Numerous studies have shown that the signaling of the endocannabinoid system (ECS) is influenced or affected in Parkinson's Disease (PD). Because of this, it doesn't take a huge leap of the imagination to reason that cannabinoids can perhaps have a role to play in treating PD, or at least in ameliorating its symptoms. Let's have a look to see how cannabidiol (CBD) oil for Parkinson's can be helpful.
Parkinson's disease of the nervous system, causing symptoms such as tremors, muscular rigidity or stiffness, and imprecise, slow movement. Most of the patient population are middle-aged or elderly, and the disease is progressive, meaning that it gets worse over time.
PD is caused by degeneration of the basal ganglia in the brain. The basal ganglia are a cluster of neurons situated in the midbrain, deep under the cerebral cortex. The disease is also marked by a dopamine deficiency in patients.
As with most conditions, good clinical research in the helpfulness of cannabinoids for PD is still lacking, but anecdotes tout its efficacy to help with insomnia, pain, and anxiety.
Most people diagnosed with PD battle with sleep disorders, which constitutes one of the leading causes of disability in the disease. A great percentage of these patients present with REM sleep behavior disorder, which shares many similar clinical features with PD. It is characterized by the person “acting out” vivid, intense, and sometimes violent dreams while asleep. This is because the sleep paralysis usually associated with REM sleep is incomplete in these individuals, and some muscles don't get to relax as they should during sleep. This disorder can be dangerous, as people sometimes end up hurting themselves and/or their sleep partners. Also, it greatly affects the quality of life for PD patients, because they don't get good-quality sleep.
Moreover, some researchers seem to think that REM sleep behavior disorder precedes PD. 
Not much clinical research has been conducted regarding CBD oil for Parkinson's, but the available data is indicative that CBD does make a positive difference in sleep patterns.
One prominent anecdote was delivered by Gary Griffin, erstwhile commercial airman and businessman from Colorado, who never used to consider marijuana good for anything.
"It was the devil's weed, it was awful to me," he recounts during an interview with CBD Denver.
Yet after being diagnosed with Parkinson's, his horizons opened by necessity, so he was willing to enroll in a CBD study together with his neurologist, Dr. Maureen Leehey. Taking CBD oil at the Colorado Hospital, some of Leehey's patients found an improvement in their neuromotor symptoms and also in their sleep patterns.
For Gary, the miracle didn't happen to control the tremor, which only improved slightly, but in his words:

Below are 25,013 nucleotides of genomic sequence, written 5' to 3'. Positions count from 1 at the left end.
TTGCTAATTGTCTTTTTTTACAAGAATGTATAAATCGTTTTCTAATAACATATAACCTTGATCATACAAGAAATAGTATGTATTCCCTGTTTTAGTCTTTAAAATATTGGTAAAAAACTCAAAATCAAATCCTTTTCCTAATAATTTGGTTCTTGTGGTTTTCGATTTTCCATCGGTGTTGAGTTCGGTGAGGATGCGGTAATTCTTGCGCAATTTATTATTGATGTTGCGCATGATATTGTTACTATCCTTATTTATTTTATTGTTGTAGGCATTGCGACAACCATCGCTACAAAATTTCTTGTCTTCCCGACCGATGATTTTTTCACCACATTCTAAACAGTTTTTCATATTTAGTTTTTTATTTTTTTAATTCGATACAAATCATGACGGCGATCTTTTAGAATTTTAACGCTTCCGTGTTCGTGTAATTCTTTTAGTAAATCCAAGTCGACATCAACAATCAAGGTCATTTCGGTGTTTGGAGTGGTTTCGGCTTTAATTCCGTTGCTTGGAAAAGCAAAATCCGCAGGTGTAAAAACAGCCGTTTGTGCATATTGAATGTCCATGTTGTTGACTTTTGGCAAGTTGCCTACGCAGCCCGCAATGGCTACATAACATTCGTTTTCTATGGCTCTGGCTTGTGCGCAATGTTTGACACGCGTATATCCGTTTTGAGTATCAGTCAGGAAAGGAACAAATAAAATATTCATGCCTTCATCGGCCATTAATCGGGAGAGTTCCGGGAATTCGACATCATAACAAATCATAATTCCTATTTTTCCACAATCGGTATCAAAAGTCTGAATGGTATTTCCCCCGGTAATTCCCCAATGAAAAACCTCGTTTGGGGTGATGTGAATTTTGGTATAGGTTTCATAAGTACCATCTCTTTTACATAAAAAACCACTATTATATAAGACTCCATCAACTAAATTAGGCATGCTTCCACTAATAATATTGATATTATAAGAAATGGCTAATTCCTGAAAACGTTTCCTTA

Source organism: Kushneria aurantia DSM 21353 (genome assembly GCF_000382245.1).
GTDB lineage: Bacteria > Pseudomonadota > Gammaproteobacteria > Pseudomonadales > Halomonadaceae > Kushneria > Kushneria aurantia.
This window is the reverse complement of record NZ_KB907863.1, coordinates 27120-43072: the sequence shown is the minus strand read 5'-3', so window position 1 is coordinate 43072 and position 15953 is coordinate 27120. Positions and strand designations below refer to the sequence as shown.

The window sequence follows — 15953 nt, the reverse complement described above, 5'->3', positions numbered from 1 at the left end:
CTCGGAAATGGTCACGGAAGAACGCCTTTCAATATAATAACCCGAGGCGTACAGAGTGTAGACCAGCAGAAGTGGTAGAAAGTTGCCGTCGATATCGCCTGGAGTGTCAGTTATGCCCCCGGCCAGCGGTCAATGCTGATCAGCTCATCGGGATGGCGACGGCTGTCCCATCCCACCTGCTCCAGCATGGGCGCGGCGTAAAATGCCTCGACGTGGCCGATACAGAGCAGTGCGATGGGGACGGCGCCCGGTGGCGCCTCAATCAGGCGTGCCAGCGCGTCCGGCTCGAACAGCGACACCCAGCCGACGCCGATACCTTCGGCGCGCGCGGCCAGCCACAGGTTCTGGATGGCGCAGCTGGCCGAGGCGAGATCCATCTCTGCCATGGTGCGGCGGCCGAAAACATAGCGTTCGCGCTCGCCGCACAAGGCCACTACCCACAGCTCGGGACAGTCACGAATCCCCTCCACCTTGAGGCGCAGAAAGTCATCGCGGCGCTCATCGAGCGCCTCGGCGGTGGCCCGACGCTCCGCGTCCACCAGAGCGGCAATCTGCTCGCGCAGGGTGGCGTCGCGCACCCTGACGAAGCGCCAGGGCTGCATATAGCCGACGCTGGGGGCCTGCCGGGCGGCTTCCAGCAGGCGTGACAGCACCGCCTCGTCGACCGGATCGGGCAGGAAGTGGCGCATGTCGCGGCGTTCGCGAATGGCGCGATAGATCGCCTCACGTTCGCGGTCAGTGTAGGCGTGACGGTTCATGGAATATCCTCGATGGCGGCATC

"Once I started taking CBD oil, I never again experienced a sleepless night because I couldn't relax my muscle groups." Now, Gary is, by his own admission, a proponent of CBD oil for Parkinson's, especially the sleep disorders.
Watch an interview with himhere:
Source: YouTube Channel CBS Denver
This effect still needs to be subjected to robust clinical study, but in a small case series study, PD patients responded very well to CBD oil for this particular sleep disorder. The researchers concluded that the patients showed a prompt and substantial reduction in the frequency of REM sleep behavior disorder events—without any side effects. 
So, with CBD oil, Parkinson's-associated sleep disorders could soon be a thing of the past.
Can CBD help with the other symptoms, or even as a treatment of the disease? A preliminary study says "Perhaps," but it suggests that this can only happen effectively if CBD is administered or ingested together with another cannabinoid, tetrahydrocannabinol (THC).
The premise that THC and CBD together could possibly pose helpful in the treatment and management of PD is based on their modes of action.
Both cannabinoids are neuroprotective through their antioxidant activity, which, researchers argue, could help halt the progression of neurodegenerative diseases such as Parkinson's and Huntington's. Injury through oxidation is a known cytotoxic—or cell-destroying—mechanism, so in this sense, THC and CBD can stop the destruction of the neurons in the basal ganglia.
Also, upregulation of a certain receptor (CB2) indigenous to the endocannabinoid system has been associated with neurodegenerative diseases. "Upregulation" happens when a cell increases the number of a specific type of receptors. This is used as a mechanism to increase the cell's sensitivity to a specific compound or hormone.
Therefore, one study argues, "This CB(2) receptor up-regulation has been found in many neurodegenerative disorders including HD and PD, which supports the beneficial effects found for CB(2) receptor agonists in both disorders." CBD is a powerful CB2 agonist. 
Other experimental studies report interactions between cannabinoids and other receptor systems, but only the endocannabinoid system has, thus far, been associated with possible cannabinoid treatment of PD. As mentioned, a lot more clinical, a well-designed study is needed before conclusive pharmacologic benefits can be pronounced. 
So, all of this is limited to laboratory study, but at least one investigation showed the positive effect of medicinal marijuana on Parkinson's disease. Marijuana contains both THC and CBD.
This open-label, observational study, conducted in 2014, of 22 PD patients taking marijuana demonstrated significant improvement in their motor function:
"Analysis of specific motor symptoms revealed significant improvement after treatment in tremor...rigidity...and bradykinesia." 
Therefore, the signs are positive, but more study is needed. CBD oil for Parkinson's is definitely good for improving sleep—and to a degree for tremor reduction—but other therapeutic indications still need to be proved by science.
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